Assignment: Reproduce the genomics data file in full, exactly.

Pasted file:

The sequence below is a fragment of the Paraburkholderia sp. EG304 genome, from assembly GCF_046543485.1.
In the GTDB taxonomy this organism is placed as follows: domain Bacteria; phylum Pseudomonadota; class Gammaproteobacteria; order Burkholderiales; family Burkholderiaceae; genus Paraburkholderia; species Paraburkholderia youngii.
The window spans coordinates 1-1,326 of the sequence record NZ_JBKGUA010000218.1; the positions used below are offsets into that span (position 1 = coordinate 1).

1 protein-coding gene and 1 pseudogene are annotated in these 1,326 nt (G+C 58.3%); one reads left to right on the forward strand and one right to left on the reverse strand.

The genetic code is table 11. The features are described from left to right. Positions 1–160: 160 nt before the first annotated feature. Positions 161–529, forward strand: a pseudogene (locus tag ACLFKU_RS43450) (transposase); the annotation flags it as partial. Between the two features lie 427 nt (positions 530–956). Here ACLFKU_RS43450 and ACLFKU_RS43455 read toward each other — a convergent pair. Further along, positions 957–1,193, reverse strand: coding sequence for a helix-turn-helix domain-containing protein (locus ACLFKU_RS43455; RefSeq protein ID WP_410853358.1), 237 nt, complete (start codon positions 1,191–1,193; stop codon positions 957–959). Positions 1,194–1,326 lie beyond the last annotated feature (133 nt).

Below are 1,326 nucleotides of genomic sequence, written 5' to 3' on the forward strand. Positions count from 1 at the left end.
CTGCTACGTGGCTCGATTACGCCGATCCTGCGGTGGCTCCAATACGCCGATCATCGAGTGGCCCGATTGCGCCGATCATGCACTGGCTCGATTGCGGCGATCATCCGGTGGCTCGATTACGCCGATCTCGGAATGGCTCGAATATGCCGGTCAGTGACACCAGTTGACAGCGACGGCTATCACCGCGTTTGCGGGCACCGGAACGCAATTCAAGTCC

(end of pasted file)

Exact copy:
The sequence below is a fragment of the Paraburkholderia sp. EG304 genome, from assembly GCF_046543485.1.
In the GTDB taxonomy this organism is placed as follows: domain Bacteria; phylum Pseudomonadota; class Gammaproteobacteria; order Burkholderiales; family Burkholderiaceae; genus Paraburkholderia; species Paraburkholderia youngii.
The window spans coordinates 1-1,326 of the sequence record NZ_JBKGUA010000218.1; the positions used below are offsets into that span (position 1 = coordinate 1).

1 protein-coding gene and 1 pseudogene are annotated in these 1,326 nt (G+C 58.3%); one reads left to right on the forward strand and one right to left on the reverse strand.

The genetic code is table 11. The features are described from left to right. Positions 1–160: 160 nt before the first annotated feature. Positions 161–529, forward strand: a pseudogene (locus tag ACLFKU_RS43450) (transposase); the annotation flags it as partial. Between the two features lie 427 nt (positions 530–956). Here ACLFKU_RS43450 and ACLFKU_RS43455 read toward each other — a convergent pair. Further along, positions 957–1,193, reverse strand: coding sequence for a helix-turn-helix domain-containing protein (locus ACLFKU_RS43455; RefSeq protein ID WP_410853358.1), 237 nt, complete (start codon positions 1,191–1,193; stop codon positions 957–959). Positions 1,194–1,326 lie beyond the last annotated feature (133 nt).

Below are 1,326 nucleotides of genomic sequence, written 5' to 3' on the forward strand. Positions count from 1 at the left end.
CTGCTACGTGGCTCGATTACGCCGATCCTGCGGTGGCTCCAATACGCCGATCATCGAGTGGCCCGATTGCGCCGATCATGCACTGGCTCGATTGCGGCGATCATCCGGTGGCTCGATTACGCCGATCTCGGAATGGCTCGAATATGCCGGTCAGTGACACCAGTTGACAGCGACGGCTATCACCGCGTTTGCGGGCACCGGAACGCAATTCAAGTCC